News & analysis

G7 finance ministers and central bank heads may not have officially agreed to a synchronised monetary response at last week’s conference call, but the US Federal Reserve’s 50 basis point inter-meeting cut has made the issue of coordination moot.

Prior to the recent severe worsening in the coronavirus risk due to outbreaks in Europe and elsewhere globally, the eurozone economy was already in a delicate spot and the German economy was teetering on the brink of recession.

The developments of the past two weeks, including last week’s 50 basis point cut from the Federal Reserve, have tightened eurozone financial conditions, and are likely to prove the final straw for the ECB, which will be forced to ease monetary conditions substantially at Thursday’s meeting, which will be the first high-stakes decision for Christine Lagarde as President.


Graph: Eurozone financial conditions tightening places pressure on ECB


Likely and possible measures at Thursday’s meeting:

  • A 10bp rate cut has been almost fully priced in by OIS markets, and we believe the ECB will deliver this measure, even if its marginal effectiveness in stimulating the real economy may be low. Holding rates unchanged would further tighten financial conditions, which have contracted due to falls in equity prices and widening spreads between sovereign debt and interbank lending rates. The euro has also appreciated significantly in recent weeks, and a hawkish surprise would exacerbate this move.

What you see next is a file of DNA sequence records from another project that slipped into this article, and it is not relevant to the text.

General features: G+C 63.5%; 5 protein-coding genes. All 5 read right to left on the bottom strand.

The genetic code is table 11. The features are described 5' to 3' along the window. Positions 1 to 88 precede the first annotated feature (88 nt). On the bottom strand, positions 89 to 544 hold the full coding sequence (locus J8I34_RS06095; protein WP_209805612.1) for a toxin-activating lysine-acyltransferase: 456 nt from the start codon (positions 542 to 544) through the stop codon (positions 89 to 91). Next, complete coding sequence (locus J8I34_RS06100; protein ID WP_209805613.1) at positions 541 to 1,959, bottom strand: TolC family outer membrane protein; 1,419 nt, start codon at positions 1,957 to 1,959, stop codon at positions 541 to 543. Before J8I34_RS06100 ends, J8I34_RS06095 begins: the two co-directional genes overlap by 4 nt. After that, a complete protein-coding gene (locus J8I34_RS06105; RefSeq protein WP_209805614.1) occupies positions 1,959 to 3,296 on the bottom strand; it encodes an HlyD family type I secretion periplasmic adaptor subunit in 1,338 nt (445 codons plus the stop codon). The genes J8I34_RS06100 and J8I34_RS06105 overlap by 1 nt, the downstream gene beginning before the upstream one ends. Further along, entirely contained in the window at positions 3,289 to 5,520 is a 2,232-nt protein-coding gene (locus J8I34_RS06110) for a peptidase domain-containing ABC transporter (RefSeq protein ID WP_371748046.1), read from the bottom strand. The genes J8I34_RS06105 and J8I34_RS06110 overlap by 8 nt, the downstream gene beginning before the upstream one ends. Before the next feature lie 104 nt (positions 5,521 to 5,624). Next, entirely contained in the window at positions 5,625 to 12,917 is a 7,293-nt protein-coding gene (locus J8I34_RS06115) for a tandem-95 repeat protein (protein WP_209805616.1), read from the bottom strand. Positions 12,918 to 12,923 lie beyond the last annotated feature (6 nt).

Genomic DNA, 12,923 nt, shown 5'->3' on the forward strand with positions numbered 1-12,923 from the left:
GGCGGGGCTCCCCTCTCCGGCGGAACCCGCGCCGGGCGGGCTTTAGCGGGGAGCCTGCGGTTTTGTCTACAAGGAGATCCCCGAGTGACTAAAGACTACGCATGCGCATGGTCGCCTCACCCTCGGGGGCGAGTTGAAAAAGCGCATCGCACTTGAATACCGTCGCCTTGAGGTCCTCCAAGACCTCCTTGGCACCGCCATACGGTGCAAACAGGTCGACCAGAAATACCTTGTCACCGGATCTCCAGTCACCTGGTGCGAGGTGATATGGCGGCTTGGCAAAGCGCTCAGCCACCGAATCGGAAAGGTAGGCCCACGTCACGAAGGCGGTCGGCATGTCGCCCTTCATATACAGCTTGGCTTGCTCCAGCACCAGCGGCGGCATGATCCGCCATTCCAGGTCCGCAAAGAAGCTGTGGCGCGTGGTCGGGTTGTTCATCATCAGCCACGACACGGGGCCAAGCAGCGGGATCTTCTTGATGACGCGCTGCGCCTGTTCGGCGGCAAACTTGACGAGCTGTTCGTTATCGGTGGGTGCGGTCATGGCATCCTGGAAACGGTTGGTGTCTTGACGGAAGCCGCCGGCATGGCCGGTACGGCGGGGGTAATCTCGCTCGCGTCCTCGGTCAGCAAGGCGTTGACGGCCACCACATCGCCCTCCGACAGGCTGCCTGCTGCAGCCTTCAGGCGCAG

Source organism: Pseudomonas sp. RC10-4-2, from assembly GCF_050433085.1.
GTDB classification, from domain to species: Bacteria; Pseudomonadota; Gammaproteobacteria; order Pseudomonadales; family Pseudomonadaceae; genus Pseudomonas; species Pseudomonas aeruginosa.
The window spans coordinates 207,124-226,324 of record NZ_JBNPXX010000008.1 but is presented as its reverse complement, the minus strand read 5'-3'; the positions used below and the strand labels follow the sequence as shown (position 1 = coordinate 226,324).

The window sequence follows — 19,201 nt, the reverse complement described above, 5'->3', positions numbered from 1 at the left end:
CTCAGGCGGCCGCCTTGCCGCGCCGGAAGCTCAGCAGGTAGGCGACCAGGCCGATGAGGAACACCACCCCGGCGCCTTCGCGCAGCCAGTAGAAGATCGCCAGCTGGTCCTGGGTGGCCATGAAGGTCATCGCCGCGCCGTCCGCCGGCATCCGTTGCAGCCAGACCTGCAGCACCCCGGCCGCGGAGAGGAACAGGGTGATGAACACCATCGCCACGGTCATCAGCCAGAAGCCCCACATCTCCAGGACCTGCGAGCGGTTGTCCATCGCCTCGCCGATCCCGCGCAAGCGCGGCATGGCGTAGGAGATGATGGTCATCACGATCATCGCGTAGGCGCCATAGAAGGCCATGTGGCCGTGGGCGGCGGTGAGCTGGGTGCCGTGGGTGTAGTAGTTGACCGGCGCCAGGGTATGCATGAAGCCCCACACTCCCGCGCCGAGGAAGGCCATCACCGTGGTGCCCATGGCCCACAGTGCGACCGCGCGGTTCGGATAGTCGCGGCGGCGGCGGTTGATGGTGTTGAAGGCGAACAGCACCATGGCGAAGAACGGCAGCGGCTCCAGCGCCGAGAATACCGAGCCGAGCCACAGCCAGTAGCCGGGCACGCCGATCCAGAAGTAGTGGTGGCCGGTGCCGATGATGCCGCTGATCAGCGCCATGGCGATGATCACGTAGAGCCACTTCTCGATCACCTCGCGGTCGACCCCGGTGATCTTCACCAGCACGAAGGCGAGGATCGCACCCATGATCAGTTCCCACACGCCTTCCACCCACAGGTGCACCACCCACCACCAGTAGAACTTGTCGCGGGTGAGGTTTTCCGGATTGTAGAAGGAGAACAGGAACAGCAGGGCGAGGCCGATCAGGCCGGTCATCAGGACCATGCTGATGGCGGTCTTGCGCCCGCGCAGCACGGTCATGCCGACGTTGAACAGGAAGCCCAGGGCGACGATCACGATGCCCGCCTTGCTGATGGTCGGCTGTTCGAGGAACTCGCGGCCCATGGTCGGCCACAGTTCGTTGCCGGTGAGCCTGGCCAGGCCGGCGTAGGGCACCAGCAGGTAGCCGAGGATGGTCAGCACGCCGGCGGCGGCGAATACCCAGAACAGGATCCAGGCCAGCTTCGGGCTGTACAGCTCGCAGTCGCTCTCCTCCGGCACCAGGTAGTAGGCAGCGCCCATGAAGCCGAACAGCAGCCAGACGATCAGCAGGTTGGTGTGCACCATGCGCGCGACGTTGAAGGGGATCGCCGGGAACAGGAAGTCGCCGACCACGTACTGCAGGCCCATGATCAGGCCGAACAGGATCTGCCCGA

• The ECB is also likely to take additional measures to support lending to non-financial corporates. These measures may include attempts to encourage banks to increase lending, such as increasing the amount of reserves exempt to the ECB’s lowest deposit rate, and measures to broaden the uptake of targeted long term refinancing operations.
  • Expanded sovereign asset purchases are not likely to be used at this meeting, in our opinion. The ECB’s current asset purchase programme is constrained by the issuer limit, and the capital key. Loosening either would cost Lagarde political capital that, in our view, would be better spent making calls for fiscal spending. An increase or change in the eligibility of corporate bond purchases is possible.
  • Finally, Thursday’s meeting has the potential to feature the most open calls for fiscal easing of any central bank in recent history. Mario Draghi’s final press conference last year already featured tacit acknowledgement that monetary policy had limited capacity to lift growth in the eurozone. Calls for fiscal policy to “do its part” have long featured in ECB communication. Lagarde could take these calls a step further by openly acknowledging the ECB may not be able to fully offset the incoming shock to growth, and call for fiscal measures to do so.



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